Theater as a Metaphor for Life

When I say theater I mean actors on a stage.  Watching a movie in a crowded room with a sticky floor is not the metaphor for life I’m thinking of.  

Imagine sitting down to watch a play.  The set looks great.  The costumes are wonderful.  It becomes clear very quickly that the actors have put in the time rehearsing scenes and memorizing lines.  But there is so much more going on that you – the spectator, the audience – do not see.  Backstage there are props and furniture pieces that haven’t come out yet.  There are people scurrying around in quiet darkness so as not to be seen or heard from the house.  There are people in the wings changing costumes and make up, and others in the booth controlling lights and sound.  The director may be sitting in the audience unnoticed while the stage manager runs around making sure everything happens that should happen.  During a scene with two people sharing a dialog, there could be 30 others working frantically on whatever is about to happen next.  If all goes well, what the audience sees is only what they mean for you to see.

Shakespeare said that all the world is a stage and we are merely players.  Maybe he wasn’t far off.  The Apostle Paul wrote “For now we see in a mirror dimly, but then face to face. Now I know in part; then I shall know fully, even as I have been fully known.” (1 Corinthians 13:12 ESV)  We see so little of what God is actually doing.  Go back and read everything he reveals to Abraham.  God promises to make his offspring a great nation, but not until after they labor as slaves for 400 years in a foreign land.  He’s describing the Exodus events that take place in Egypt before Isaac has even been born (Gen. 15:12-16).  That’s just one example.  God has ordained the events of history.

At some point every analogy breaks down.  In one sense God is the director, the stage manager, and works in the booth.  But you and I haven’t been handed a script.  It’s sort of like improv, the sets change and different characters walk out and we have to respond.  Even then, improv actors know they are acting.  Most people think this stage is real.  People imagine they are actually in control of their lives and surroundings.  There was a guy in the Bible who decided to tear down his barns and storehouses and build bigger ones, but didn’t know that on that very night God was going to drop a sandbag on his head.

Mice don’t know they’re in a maze.  Those people victims on hidden camera shows are not improv actors, they are responding to what they perceive as reality right up until the reveal.  Many people are blind to the fact that God is in control.  It can be tough to walk in faith even for Christian believers.  When an actor enters a scene there may be a dozen different people that can ruin it for him; the lights could come on early, or another actor could drop a line or miss their entrance entirely.  Relax, God is in control.  Do your part, and rely on his promises.  Abraham didn’t have a complete script, but he put a lot of stock in the writer.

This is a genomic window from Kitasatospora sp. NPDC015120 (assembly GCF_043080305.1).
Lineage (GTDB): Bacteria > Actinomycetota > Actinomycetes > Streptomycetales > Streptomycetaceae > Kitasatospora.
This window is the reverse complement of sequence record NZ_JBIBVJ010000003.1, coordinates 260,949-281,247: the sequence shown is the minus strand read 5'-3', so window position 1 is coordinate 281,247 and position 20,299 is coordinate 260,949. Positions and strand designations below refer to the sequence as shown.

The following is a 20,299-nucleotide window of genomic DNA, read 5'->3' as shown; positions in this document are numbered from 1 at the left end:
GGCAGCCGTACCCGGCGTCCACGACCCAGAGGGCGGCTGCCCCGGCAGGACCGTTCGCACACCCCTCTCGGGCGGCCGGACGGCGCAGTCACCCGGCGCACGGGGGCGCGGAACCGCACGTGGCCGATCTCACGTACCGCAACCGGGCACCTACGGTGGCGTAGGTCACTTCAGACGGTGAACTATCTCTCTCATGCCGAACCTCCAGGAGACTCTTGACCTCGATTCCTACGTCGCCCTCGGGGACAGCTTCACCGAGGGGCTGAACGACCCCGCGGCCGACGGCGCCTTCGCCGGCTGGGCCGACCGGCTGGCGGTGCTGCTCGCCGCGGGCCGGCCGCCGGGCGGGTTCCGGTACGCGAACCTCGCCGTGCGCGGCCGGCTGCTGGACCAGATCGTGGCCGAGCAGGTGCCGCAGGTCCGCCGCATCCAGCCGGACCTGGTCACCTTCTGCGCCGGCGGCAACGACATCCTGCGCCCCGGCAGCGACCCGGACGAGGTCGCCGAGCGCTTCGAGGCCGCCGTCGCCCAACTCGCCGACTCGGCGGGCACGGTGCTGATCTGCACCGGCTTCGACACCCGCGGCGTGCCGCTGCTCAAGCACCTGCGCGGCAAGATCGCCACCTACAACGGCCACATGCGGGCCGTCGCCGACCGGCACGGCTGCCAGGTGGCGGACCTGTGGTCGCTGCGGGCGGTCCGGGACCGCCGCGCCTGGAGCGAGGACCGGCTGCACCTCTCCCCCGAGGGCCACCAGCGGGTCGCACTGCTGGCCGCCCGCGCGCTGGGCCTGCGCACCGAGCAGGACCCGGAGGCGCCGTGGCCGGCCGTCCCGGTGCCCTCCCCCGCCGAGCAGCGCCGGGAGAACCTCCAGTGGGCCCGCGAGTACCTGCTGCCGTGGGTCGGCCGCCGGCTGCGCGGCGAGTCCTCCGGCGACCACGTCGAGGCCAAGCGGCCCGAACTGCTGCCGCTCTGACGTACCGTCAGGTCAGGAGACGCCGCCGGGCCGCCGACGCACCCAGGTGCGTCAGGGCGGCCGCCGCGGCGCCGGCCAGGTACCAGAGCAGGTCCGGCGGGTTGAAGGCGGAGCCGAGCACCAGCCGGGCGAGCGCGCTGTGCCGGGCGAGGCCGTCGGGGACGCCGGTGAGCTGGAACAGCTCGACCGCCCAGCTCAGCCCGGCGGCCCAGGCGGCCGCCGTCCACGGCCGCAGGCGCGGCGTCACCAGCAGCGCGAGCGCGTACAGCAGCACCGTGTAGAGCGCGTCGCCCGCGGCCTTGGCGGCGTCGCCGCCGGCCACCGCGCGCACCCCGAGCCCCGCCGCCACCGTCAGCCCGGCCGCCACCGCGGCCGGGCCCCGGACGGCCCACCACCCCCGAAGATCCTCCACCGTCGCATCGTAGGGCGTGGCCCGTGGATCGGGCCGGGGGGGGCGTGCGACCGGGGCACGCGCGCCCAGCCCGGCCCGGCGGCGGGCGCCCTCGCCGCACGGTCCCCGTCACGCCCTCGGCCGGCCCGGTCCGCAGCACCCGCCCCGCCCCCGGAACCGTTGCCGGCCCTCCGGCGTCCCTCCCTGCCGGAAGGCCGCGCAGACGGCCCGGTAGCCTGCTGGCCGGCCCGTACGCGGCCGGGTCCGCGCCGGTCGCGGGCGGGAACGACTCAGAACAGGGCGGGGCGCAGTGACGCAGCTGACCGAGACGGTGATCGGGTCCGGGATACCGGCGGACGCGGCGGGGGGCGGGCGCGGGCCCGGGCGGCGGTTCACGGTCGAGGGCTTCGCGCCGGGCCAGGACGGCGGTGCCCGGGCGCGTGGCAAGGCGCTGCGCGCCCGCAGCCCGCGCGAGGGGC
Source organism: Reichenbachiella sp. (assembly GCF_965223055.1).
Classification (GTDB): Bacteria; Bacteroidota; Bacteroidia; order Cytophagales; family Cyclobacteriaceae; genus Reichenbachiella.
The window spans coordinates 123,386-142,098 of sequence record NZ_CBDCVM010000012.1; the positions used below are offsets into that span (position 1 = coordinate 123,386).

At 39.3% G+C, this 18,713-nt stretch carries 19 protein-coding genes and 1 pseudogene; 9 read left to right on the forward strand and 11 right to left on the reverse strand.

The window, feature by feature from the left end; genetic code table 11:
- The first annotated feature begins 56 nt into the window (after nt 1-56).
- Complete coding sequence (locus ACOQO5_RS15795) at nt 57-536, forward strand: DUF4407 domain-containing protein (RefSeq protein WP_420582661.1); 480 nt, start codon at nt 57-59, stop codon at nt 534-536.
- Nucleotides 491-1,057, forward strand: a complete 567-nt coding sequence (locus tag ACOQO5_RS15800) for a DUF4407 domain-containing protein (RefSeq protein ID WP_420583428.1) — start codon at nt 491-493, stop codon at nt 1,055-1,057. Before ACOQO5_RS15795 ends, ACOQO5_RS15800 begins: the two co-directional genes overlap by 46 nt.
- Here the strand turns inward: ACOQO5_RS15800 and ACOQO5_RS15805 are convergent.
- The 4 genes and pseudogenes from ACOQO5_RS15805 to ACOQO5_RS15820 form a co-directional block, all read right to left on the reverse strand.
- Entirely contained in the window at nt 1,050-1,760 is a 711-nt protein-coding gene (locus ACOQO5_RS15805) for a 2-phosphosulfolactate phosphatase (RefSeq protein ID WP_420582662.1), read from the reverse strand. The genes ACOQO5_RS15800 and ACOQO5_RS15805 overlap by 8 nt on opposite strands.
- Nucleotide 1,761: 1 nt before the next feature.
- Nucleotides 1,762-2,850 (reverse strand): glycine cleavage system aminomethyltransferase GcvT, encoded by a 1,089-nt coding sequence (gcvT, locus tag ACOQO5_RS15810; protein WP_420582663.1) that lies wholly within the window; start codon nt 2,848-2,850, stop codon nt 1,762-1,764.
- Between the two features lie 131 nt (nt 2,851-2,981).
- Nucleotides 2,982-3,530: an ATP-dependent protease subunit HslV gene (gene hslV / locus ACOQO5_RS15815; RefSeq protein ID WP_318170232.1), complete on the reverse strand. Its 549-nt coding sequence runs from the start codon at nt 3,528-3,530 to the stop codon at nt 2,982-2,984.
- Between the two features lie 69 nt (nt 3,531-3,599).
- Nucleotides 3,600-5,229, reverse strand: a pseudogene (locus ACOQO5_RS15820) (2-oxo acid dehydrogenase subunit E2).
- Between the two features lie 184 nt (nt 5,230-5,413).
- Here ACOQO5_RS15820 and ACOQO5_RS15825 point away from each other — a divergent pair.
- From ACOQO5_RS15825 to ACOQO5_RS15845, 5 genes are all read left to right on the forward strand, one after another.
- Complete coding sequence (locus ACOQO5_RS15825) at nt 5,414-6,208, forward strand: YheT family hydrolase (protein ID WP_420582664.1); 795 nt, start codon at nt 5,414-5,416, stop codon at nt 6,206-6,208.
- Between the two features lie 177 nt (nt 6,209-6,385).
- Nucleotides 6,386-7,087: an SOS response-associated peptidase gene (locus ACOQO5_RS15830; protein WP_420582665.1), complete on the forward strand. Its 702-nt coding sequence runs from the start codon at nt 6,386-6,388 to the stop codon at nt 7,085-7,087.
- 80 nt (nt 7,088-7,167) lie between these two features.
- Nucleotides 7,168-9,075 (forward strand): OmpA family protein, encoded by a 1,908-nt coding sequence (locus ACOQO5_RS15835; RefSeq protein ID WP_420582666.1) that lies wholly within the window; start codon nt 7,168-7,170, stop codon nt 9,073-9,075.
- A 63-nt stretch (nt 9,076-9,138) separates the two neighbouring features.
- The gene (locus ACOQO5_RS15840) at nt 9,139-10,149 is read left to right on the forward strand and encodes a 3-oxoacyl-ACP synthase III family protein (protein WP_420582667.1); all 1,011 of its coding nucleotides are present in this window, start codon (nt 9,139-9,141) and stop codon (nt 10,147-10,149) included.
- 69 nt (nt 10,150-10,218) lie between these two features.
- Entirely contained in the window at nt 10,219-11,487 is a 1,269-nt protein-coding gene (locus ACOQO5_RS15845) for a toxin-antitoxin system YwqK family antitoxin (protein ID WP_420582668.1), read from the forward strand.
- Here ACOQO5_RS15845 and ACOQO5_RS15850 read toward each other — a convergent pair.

Keep the faith, encourage the brothers and sisters, share the Gospel.  Someday God will strike the whole set.  

5 thoughts on “Theater as a Metaphor for Life

  1. I loved this analogy! I’ve always enjoyed plays, and I’ve even been in one or two. It’s so true! In the Casting Crowns song, “Already There,” it talks about looking back on our lives once we’re standing face to face with God and seeing how all the pieces fit– like finally getting to read the script. So awesome!


  2. Anna, thank you for your comment. I looked at several of your posts (and commented on one). I would like to recommend your blog to my readers soon. I kind of just did :- D

  3. Great analogies here Clark – possibly the best I’ve read on the subject.

    I think our ‘should be’ response is summed up towards the end with: “Abraham didn’t have a complete script, but he put a lot of stock in the Writer.”

    The one certainty in life is that our God is in control, and that He cannot lie or break His Word, and His desire is towards His adopted children, willing and able to bless us more than we want to be blessed.

    What an amazing God!

  4. Reblogged this on Resting in His Grace and commented:
    In desperate need of a break from end times… there’s always an excellent place to travel for some refreshment. Clark, at the Master’s Table, provides a great message here… much needed for me, and possibly for you. Enjoy!

  5. Your analogy reminds me of Kim Hill’s song “Show the Way”
    It is love who mixed the mortar
    And it’s love who stacked these stones
    And it’s love that made the stage here
    Though it looks like we’re alone
    In this scene set in shadows
    Like the night is here to stay
    There is evil cast around us
    But it’s love that wrote the play
    In this darkness
    Love can show the way” Thanks for helping us to keep things in perspective!

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